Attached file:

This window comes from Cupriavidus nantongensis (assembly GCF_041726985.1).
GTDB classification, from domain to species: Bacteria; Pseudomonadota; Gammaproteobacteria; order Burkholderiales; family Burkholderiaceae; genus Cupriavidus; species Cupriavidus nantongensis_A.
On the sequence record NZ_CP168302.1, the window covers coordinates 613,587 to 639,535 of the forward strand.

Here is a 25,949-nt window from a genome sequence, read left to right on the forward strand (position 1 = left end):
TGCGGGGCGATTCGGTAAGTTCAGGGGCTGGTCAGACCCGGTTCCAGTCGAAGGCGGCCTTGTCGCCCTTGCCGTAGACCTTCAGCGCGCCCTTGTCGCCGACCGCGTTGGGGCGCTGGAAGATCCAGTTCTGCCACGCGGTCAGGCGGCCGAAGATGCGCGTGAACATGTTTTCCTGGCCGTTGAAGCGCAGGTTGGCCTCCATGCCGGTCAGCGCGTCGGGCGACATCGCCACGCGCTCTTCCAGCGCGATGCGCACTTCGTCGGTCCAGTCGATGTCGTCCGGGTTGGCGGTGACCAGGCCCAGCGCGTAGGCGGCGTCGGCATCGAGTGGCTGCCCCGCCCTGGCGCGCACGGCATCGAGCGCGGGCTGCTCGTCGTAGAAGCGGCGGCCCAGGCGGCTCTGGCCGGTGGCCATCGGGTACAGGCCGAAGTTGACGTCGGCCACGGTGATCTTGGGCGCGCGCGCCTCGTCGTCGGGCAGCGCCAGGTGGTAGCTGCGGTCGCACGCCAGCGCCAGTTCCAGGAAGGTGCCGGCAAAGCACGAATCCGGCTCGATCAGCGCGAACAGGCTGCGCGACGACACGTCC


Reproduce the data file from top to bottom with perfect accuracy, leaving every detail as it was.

This window comes from Cupriavidus nantongensis (assembly GCF_041726985.1).
GTDB classification, from domain to species: Bacteria; Pseudomonadota; Gammaproteobacteria; order Burkholderiales; family Burkholderiaceae; genus Cupriavidus; species Cupriavidus nantongensis_A.
On the sequence record NZ_CP168302.1, the window covers coordinates 613,587 to 639,535 of the forward strand.

Here is a 25,949-nt window from a genome sequence, read left to right on the forward strand (position 1 = left end):
TGCGGGGCGATTCGGTAAGTTCAGGGGCTGGTCAGACCCGGTTCCAGTCGAAGGCGGCCTTGTCGCCCTTGCCGTAGACCTTCAGCGCGCCCTTGTCGCCGACCGCGTTGGGGCGCTGGAAGATCCAGTTCTGCCACGCGGTCAGGCGGCCGAAGATGCGCGTGAACATGTTTTCCTGGCCGTTGAAGCGCAGGTTGGCCTCCATGCCGGTCAGCGCGTCGGGCGACATCGCCACGCGCTCTTCCAGCGCGATGCGCACTTCGTCGGTCCAGTCGATGTCGTCCGGGTTGGCGGTGACCAGGCCCAGCGCGTAGGCGGCGTCGGCATCGAGTGGCTGCCCCGCCCTGGCGCGCACGGCATCGAGCGCGGGCTGCTCGTCGTAGAAGCGGCGGCCCAGGCGGCTCTGGCCGGTGGCCATCGGGTACAGGCCGAAGTTGACGTCGGCCACGGTGATCTTGGGCGCGCGCGCCTCGTCGTCGGGCAGCGCCAGGTGGTAGCTGCGGTCGCACGCCAGCGCCAGTTCCAGGAAGGTGCCGGCAAAGCACGAATCCGGCTCGATCAGCGCGAACAGGCTGCGCGACGACACGTCC